The American Fork City Council unanimously approved a resolution on Tuesday voicing the city’s support for “the preservation and continued operation of the North Utah County Equestrian Park to be maintained and open to the public without additional private commercial or residential development.”
The property in question, owned and operated by Utah County, is a 37-acre park complete with indoor and outdoor horse-riding arenas, pavilions, trails and an obstacle course. The Utah County Commission considered selling the north Utah County park in December 2019 in an effort to balance the county budget.
A few months later, a petition launched online to “urge the County and legislature to leave the Equestrian Park as-is and change management practices to maintain and improve the existing arenas, trails, and stalls.”
“The Utah County Equestrian Park is one of the largest public equestrian parks in the State of Utah,” stated the petition, which has garnered more than 4,500 signatures. “Selling the park and eliminating the equestrian facility would impact thousands of people who depend on the horse industry for not only income but a way of life.”
During a Highland City Council meeting on Jan. 5, Mayor Rod Mann stated that he spoke with a developer who wants to build a recreation center at the park, which runs through Highland, Lehi and American Fork.
Mann said he told the developer “I do not want to get into a war with my neighboring mayors” and “put the onus on him” to talk to Lehi Mayor Mark Johnson and American Fork Mayor Brad Frost “independently to sell them on the idea of ‘We could use this as a rec center, plus what you want to do.’ ”
On Tuesday, Frost said he was concerned that there had been “a little bit of a fracturing of the equestrian community, where one (side) thinks that, in order to facilitate and keep the equestrian park open, that commercial development is needed.”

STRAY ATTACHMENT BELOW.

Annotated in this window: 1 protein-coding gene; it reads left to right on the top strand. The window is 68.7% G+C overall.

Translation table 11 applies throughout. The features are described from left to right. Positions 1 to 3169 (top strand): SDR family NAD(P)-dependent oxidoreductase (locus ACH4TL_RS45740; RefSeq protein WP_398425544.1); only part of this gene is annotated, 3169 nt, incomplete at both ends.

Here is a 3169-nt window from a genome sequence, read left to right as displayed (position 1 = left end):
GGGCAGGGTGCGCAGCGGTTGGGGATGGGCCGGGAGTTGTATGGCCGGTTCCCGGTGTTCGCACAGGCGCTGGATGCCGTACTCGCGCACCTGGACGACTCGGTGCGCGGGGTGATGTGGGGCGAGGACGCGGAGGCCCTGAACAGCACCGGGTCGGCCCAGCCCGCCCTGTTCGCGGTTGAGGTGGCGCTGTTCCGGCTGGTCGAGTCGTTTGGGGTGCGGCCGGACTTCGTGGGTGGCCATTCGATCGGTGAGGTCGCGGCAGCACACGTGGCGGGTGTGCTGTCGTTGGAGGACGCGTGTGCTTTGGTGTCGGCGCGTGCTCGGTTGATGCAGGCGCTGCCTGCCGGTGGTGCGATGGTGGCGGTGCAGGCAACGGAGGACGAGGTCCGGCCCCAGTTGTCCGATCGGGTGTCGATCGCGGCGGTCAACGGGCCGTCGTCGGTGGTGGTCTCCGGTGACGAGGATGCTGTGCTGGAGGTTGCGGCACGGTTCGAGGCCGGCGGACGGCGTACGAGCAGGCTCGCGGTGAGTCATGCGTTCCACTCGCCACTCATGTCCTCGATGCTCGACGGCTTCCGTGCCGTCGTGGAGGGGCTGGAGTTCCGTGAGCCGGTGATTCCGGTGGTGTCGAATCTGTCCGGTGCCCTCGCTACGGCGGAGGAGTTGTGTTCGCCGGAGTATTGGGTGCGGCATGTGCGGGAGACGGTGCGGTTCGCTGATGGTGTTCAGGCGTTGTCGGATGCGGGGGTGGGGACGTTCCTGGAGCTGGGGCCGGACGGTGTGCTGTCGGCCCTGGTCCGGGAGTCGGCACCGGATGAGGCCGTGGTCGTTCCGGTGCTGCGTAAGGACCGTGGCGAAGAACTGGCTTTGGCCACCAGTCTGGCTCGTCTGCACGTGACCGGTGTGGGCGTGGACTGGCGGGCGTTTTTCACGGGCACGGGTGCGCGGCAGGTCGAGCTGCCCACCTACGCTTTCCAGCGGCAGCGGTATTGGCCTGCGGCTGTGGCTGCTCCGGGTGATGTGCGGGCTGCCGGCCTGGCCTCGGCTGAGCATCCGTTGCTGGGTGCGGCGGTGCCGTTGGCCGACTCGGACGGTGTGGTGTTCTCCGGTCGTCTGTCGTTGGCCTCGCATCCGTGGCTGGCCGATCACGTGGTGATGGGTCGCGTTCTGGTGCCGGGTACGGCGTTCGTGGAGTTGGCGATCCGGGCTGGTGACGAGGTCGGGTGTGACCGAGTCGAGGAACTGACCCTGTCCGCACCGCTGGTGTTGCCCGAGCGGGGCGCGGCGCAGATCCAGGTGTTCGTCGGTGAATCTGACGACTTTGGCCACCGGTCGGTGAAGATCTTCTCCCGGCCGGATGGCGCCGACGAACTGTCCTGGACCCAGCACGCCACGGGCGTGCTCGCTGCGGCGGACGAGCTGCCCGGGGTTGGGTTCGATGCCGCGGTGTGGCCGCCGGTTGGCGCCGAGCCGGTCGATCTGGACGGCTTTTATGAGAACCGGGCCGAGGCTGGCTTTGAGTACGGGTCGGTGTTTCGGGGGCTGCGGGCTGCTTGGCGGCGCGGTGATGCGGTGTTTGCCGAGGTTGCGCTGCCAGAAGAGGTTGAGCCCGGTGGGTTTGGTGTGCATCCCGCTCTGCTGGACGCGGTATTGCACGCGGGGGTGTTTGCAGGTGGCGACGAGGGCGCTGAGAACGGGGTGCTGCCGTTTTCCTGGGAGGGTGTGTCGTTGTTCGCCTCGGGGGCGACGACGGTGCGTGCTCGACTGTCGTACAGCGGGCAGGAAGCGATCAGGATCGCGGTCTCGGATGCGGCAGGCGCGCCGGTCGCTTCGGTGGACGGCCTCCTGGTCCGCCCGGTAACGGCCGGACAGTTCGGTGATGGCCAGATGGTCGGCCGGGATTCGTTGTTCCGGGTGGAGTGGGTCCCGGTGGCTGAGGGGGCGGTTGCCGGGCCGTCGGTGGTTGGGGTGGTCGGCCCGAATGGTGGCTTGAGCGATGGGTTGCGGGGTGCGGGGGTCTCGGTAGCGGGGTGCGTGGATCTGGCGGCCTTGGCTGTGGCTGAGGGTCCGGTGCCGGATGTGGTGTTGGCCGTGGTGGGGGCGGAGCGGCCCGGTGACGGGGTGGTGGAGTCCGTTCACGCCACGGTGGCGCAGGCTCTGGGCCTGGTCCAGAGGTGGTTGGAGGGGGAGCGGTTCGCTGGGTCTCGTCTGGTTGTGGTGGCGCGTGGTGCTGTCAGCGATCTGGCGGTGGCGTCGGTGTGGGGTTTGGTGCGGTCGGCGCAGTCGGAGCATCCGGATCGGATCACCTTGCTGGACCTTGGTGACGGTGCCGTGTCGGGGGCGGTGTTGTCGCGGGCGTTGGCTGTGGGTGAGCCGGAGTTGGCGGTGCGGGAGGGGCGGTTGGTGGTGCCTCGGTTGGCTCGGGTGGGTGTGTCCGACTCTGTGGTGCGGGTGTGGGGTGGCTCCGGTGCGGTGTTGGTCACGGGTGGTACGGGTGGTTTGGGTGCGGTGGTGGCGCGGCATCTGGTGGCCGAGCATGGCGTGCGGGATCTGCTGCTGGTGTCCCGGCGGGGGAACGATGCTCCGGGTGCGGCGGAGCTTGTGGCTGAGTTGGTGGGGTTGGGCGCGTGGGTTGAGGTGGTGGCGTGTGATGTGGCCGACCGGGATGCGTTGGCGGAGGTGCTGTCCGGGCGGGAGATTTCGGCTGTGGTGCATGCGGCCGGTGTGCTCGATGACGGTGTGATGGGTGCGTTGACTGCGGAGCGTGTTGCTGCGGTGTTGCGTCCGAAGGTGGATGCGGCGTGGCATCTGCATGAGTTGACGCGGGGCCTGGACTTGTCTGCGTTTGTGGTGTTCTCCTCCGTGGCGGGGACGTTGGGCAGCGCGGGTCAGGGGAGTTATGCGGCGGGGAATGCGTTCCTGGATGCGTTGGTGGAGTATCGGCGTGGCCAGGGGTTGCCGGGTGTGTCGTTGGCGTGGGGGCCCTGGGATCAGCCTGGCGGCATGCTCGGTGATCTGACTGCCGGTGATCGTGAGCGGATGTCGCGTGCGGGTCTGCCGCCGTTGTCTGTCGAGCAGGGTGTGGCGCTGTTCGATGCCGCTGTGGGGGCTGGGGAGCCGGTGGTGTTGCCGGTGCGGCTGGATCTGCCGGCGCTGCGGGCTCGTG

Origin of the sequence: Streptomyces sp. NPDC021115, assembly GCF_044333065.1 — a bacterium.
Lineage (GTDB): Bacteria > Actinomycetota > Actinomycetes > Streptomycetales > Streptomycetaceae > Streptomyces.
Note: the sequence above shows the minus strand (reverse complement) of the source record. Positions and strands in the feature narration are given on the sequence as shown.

“And I’m hoping that, as we consider this resolution, that the county would be open to talk with us and negotiate to see how we can move forward,” Frost told the American Fork City Council.
The resolution put forward during Tuesday’s city council meeting states that the North Utah County Equestrian Park “is a regional facility benefitting all residents of the County and surrounding communities” and “represents a limited area of available public open space and multi-use trail network.”
Councilmember Clark Taylor said he’s received “many emails and calls” from American Fork residents that oppose development at the park.
“And they’ve all been unanimous in their plea for us to preserve this,” Taylor said.
Though American Fork doesn’t own the equestrian park, Councilmember Staci Carroll said the resolution shows the city’s “formal support” for “keeping open space.”
“And I am a hundred percent behind that aspect,” Carroll said.
Councilmember Barbara Christiansen spoke about growing up next to the park and said it hasn’t changed since she was a kid.
“It’s been there for generation upon generation,” Christiansen said. “And it takes foresight to do this.”
Mark Allen of Protect and Preserve American Fork Canyon, which pushed for a conservation easement for Bridal Veil Falls in December 2020, thanked the city council for “leading out once again to help preserve open space for those that don’t have a voice.”
“I think there’s other options where to put a recreation center,” Allen told the city council.